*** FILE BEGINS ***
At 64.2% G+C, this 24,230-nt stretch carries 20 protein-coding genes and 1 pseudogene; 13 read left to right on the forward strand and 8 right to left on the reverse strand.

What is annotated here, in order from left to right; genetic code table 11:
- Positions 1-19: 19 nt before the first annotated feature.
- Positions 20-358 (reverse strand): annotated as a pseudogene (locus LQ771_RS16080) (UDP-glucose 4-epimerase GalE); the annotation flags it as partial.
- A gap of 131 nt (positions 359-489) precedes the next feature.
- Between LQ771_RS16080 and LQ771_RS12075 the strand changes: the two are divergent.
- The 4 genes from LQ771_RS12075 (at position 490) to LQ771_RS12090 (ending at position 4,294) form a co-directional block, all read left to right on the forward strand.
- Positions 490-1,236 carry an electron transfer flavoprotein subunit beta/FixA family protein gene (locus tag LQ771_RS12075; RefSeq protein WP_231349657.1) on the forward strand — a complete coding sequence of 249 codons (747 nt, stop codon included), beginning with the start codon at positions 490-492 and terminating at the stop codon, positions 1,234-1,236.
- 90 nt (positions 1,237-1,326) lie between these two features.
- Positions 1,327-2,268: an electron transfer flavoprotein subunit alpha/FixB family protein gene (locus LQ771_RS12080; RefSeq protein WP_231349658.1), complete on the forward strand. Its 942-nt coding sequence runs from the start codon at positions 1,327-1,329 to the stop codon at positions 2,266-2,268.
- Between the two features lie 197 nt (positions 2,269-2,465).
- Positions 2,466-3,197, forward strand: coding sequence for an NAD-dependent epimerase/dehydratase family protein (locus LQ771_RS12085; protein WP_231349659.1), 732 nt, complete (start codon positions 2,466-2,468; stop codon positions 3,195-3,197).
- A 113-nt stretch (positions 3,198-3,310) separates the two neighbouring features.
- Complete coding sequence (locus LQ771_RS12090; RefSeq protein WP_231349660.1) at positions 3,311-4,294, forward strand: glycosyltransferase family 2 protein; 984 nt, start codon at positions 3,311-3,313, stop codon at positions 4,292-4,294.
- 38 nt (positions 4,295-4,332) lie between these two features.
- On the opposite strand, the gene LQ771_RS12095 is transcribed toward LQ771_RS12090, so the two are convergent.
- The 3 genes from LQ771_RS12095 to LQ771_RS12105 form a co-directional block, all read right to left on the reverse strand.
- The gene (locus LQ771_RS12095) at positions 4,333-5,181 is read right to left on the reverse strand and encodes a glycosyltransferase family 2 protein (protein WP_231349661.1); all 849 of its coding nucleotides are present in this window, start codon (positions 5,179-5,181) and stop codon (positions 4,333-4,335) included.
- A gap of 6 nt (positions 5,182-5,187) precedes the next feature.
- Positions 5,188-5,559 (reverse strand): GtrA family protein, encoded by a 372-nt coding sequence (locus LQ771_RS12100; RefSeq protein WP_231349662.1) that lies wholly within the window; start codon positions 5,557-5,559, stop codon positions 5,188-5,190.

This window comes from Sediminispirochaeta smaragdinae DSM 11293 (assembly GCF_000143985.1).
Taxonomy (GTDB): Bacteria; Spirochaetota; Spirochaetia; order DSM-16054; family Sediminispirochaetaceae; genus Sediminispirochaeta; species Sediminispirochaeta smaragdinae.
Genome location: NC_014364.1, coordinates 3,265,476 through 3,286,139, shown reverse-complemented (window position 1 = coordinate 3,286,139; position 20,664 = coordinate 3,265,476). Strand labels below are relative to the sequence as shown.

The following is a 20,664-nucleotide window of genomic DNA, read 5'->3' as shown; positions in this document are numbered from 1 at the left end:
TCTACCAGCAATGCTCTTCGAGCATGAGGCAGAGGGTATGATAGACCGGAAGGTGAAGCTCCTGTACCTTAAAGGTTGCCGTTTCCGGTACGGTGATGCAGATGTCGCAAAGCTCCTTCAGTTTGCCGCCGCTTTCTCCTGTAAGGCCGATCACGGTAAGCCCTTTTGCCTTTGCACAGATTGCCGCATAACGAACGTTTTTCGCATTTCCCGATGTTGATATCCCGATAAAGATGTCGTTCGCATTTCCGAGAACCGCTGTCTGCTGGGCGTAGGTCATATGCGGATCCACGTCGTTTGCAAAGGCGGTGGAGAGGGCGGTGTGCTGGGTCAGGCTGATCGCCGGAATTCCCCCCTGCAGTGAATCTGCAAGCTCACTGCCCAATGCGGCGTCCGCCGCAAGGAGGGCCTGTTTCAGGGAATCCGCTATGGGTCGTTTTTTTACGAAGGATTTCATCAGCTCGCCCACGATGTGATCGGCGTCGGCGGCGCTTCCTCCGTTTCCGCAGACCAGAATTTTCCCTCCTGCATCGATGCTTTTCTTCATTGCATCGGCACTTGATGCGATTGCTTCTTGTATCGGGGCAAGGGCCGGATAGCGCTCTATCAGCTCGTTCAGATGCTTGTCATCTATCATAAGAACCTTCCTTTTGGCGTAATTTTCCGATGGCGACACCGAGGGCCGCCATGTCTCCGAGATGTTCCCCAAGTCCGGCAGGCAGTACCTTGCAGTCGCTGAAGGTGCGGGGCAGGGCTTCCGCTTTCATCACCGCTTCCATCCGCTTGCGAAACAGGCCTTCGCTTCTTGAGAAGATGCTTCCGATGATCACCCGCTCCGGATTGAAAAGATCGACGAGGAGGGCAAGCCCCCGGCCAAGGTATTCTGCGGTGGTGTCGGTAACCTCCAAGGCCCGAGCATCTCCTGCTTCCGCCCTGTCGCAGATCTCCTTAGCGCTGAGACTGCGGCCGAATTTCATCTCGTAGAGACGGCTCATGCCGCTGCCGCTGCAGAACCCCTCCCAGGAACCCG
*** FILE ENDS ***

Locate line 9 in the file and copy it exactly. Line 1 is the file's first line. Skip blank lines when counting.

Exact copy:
- 90 nt (positions 1,237-1,326) lie between these two features.